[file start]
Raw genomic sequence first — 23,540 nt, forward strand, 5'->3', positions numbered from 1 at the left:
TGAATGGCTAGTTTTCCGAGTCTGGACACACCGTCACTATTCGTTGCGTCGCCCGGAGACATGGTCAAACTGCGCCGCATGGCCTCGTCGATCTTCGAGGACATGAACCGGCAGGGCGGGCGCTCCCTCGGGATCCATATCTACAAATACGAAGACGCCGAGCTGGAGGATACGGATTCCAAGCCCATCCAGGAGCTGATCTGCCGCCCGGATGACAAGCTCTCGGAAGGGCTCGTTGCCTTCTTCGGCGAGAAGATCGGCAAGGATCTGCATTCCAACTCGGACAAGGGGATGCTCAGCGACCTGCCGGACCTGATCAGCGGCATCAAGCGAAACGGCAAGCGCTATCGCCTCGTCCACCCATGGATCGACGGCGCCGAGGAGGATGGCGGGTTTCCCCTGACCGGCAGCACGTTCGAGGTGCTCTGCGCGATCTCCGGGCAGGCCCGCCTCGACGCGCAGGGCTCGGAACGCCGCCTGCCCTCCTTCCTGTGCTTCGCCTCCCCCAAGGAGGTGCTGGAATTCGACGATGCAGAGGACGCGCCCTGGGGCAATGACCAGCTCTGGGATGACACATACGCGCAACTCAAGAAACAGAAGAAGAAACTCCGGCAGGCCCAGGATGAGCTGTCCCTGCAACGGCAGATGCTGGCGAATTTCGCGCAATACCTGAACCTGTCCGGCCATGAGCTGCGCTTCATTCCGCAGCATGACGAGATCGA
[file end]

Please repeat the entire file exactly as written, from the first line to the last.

Raw genomic sequence first — 23,540 nt, forward strand, 5'->3', positions numbered from 1 at the left:
TGAATGGCTAGTTTTCCGAGTCTGGACACACCGTCACTATTCGTTGCGTCGCCCGGAGACATGGTCAAACTGCGCCGCATGGCCTCGTCGATCTTCGAGGACATGAACCGGCAGGGCGGGCGCTCCCTCGGGATCCATATCTACAAATACGAAGACGCCGAGCTGGAGGATACGGATTCCAAGCCCATCCAGGAGCTGATCTGCCGCCCGGATGACAAGCTCTCGGAAGGGCTCGTTGCCTTCTTCGGCGAGAAGATCGGCAAGGATCTGCATTCCAACTCGGACAAGGGGATGCTCAGCGACCTGCCGGACCTGATCAGCGGCATCAAGCGAAACGGCAAGCGCTATCGCCTCGTCCACCCATGGATCGACGGCGCCGAGGAGGATGGCGGGTTTCCCCTGACCGGCAGCACGTTCGAGGTGCTCTGCGCGATCTCCGGGCAGGCCCGCCTCGACGCGCAGGGCTCGGAACGCCGCCTGCCCTCCTTCCTGTGCTTCGCCTCCCCCAAGGAGGTGCTGGAATTCGACGATGCAGAGGACGCGCCCTGGGGCAATGACCAGCTCTGGGATGACACATACGCGCAACTCAAGAAACAGAAGAAGAAACTCCGGCAGGCCCAGGATGAGCTGTCCCTGCAACGGCAGATGCTGGCGAATTTCGCGCAATACCTGAACCTGTCCGGCCATGAGCTGCGCTTCATTCCGCAGCATGACGAGATCGA